Britain sends attack helicopters to Libya. Is this mission creep?
The decision to introduce highly precise helicopters that can target Qaddafi fighters ensconced among civilians has heightened concerns about the true aim of the mission in Libya.
(Page 2 of 2)
French Foreign Minister Alain Juppé was quick to defend against accusations that it was overstepping the outlines of the foreign intervention. He said "the helicopters would not be used to deploy ground forces in Libya and that the decision to send them was fully in line with the UN security council resolution mandating attacks in Libya."Skip to next paragraph
In Pictures Military helicopters
Israeli general hints at another Gaza campaign
Unclaimed attack on Islamic school raises tension in Nigeria
See no evil? Activists doubt credibility of Arab League mission to Syria.
Arab League observers head to Syria's war-ravaged Homs
Christmas church bombings put global spotlight on 'Nigerian Taliban' (VIDEO)
Subscribe Today to the Monitor
The decision to approve the use of the helicopters was a controversial one in Britain. France announced that the two countries would be providing attack helicopters before Britain had announced it to the public or received government approval for the move, the Associated Press reports.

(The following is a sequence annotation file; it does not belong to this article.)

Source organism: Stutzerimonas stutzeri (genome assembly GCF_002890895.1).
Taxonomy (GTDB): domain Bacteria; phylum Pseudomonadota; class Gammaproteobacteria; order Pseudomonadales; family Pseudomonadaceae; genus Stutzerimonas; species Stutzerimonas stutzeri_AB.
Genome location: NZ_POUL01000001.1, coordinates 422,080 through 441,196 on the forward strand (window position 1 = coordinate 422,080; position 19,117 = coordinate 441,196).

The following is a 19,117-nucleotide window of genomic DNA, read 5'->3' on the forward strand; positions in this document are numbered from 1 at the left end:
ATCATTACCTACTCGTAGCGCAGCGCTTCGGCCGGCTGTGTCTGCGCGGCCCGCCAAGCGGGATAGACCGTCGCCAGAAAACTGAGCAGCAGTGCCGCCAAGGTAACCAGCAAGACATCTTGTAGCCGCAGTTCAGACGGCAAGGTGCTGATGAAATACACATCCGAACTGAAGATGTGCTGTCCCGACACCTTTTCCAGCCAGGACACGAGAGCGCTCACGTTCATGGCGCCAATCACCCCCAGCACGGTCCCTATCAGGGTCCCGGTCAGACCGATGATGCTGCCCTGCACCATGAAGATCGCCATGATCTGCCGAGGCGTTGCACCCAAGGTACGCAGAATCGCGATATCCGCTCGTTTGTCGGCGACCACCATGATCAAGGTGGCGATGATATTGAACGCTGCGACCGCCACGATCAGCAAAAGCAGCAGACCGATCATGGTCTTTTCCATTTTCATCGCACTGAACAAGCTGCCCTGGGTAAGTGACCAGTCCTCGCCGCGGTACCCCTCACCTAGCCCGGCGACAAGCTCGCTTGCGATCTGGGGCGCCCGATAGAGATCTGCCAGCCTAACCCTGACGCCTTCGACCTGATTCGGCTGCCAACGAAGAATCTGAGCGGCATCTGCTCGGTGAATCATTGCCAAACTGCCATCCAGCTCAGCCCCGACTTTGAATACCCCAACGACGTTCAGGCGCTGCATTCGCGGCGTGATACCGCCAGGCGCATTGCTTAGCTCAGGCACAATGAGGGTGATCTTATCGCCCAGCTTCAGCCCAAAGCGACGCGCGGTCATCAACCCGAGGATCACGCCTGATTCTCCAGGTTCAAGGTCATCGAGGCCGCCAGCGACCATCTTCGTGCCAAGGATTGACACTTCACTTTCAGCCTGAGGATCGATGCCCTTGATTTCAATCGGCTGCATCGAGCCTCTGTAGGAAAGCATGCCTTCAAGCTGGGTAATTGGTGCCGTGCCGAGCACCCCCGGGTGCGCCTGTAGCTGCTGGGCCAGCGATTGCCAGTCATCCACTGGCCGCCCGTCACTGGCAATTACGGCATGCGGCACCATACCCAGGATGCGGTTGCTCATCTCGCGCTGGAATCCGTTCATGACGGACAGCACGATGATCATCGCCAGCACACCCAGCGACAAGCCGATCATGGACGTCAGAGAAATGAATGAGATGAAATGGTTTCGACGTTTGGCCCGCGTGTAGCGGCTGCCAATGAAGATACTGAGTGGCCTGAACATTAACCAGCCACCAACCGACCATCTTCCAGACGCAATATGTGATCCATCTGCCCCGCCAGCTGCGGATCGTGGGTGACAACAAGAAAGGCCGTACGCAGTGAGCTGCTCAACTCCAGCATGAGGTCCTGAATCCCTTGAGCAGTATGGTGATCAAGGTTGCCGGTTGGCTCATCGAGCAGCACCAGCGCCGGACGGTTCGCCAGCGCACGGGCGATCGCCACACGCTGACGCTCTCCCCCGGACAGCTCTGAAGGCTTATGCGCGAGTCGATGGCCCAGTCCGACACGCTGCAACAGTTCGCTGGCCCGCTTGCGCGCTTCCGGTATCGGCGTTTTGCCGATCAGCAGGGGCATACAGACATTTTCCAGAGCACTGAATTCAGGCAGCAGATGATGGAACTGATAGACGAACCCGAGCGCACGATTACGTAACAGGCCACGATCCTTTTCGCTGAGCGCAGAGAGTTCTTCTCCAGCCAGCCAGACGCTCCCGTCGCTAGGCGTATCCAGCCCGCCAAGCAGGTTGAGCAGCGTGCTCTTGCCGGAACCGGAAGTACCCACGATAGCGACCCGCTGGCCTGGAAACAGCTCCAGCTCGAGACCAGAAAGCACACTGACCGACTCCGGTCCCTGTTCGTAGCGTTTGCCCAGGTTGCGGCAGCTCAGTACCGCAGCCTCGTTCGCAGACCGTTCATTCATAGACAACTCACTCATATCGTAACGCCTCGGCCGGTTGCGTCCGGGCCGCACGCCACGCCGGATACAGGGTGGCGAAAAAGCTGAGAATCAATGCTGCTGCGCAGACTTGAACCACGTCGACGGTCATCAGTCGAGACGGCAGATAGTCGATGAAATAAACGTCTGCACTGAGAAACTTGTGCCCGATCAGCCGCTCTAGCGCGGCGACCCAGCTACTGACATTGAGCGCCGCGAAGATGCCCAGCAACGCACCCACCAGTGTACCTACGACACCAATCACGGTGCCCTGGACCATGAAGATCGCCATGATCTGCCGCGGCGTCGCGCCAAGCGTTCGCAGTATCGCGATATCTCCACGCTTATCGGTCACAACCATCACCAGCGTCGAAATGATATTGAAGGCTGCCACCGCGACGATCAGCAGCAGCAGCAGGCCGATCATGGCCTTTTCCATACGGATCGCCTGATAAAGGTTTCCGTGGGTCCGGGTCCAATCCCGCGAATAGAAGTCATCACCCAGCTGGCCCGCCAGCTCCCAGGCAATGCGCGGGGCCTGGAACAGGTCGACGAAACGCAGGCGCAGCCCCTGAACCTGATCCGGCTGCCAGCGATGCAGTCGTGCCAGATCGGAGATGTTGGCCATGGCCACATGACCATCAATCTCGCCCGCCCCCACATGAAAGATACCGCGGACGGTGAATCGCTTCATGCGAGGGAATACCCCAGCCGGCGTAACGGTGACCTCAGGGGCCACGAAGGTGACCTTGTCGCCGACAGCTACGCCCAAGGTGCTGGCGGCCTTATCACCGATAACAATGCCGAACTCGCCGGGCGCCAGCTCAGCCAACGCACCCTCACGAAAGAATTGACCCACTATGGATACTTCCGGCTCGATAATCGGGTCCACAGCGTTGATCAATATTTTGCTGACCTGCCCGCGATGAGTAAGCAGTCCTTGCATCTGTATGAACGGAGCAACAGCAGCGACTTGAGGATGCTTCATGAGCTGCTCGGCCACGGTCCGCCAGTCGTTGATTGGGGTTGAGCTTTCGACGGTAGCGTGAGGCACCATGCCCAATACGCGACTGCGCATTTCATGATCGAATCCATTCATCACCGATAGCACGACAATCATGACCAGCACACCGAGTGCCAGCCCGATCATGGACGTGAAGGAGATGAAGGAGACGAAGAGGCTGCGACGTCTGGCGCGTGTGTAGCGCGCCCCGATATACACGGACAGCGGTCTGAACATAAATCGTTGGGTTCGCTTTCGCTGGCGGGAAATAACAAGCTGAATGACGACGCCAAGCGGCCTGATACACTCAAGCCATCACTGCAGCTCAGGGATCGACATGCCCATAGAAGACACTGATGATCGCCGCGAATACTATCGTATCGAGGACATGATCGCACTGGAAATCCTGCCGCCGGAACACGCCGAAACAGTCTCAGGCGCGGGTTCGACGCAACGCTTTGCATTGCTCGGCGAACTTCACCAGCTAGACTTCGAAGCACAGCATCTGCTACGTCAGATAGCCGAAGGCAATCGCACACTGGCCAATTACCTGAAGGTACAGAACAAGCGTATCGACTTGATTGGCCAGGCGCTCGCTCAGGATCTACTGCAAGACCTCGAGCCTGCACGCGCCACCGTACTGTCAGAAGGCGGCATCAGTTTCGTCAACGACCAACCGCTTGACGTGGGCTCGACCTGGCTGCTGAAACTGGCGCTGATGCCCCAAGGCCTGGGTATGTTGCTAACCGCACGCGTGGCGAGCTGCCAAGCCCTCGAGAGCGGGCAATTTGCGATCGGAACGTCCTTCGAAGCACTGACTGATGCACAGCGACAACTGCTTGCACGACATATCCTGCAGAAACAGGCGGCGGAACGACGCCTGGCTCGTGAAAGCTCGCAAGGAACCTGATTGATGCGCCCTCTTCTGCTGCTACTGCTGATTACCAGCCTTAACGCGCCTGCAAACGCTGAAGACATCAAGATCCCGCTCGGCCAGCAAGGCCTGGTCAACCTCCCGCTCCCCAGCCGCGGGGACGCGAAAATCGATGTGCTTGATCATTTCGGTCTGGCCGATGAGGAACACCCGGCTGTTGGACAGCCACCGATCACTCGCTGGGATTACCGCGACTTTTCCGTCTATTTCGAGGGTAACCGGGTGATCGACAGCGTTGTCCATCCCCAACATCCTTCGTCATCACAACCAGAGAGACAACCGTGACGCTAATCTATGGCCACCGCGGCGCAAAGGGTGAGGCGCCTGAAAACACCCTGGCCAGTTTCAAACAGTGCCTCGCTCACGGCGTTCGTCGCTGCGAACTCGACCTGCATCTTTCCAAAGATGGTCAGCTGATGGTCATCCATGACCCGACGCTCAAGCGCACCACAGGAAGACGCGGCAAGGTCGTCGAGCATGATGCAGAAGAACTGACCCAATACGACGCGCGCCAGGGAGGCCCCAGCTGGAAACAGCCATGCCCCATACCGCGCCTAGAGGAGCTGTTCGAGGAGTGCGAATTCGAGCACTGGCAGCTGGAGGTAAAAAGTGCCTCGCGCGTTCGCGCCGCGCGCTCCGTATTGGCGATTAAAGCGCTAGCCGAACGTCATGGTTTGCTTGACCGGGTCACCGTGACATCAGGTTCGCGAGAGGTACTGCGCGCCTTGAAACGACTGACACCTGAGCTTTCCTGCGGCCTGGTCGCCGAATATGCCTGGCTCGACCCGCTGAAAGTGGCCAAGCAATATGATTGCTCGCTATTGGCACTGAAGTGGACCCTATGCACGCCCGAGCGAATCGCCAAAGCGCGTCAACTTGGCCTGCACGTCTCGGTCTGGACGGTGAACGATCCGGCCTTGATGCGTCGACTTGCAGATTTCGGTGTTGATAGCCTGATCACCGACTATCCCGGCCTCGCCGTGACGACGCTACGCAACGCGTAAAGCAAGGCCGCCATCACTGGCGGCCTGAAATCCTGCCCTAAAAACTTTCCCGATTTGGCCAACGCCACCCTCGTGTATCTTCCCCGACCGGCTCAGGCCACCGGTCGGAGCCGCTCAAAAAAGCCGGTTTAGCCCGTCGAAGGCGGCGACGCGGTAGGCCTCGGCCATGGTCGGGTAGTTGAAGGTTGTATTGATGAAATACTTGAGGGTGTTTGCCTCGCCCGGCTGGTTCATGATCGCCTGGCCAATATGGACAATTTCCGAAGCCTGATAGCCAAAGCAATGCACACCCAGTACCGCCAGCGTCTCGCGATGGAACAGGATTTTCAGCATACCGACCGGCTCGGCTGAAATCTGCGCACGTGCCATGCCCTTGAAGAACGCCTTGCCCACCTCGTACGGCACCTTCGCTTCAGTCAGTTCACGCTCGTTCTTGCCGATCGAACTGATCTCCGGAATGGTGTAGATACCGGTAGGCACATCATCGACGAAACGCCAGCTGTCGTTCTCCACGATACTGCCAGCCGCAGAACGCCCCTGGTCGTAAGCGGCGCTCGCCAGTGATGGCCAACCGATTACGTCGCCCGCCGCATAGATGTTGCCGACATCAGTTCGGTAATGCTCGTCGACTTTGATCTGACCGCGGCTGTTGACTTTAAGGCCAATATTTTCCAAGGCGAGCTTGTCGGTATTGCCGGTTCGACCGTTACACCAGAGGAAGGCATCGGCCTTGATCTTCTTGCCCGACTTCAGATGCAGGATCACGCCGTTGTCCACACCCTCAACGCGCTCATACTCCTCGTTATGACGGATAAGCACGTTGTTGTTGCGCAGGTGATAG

The Guardian reported on May 24 that the debate about using the helicopters was the first issue to drive a wedge in Britain's bipartisan support for intervention in Libya and prompted members of parliament to voice other concerns they had kept dormant: that the goal had become regime change, that the choice was between a stalemate and regime change, and that the intervention had already suffered from "mission creep."
British defense officials vowed that the use of helicopters would change little about the mission in Libya.
The armed forces minister [Nick Harvey] said deploying the helicopters would not mark an escalation in the conflict, adding: "I do not accept that, if we were to take a decision at some point to use attack helicopters, that that would be an escalation of what we are doing in Libya."
"The targets would remain the same. It would simply be a tactical shift in what assets we use to try and hit those targets."
Meanwhile, British intelligence officers say that Qaddafi is increasingly paranoid, hiding in hospitals and constantly moving, and that senior officers in his forces are no longer able to communicate with each other.
The US today again rejected Libyans' offer of a cease-fire, saying it was time to "finish the job" – a job that could not be considered complete until the Libyan leader leaves. "We have made progress in Libya but meeting the mandate of civilian protection cannot be completed if Qaddafi remains in Libya," Mr. Obama said on the sidelines of the G-8 summit in France.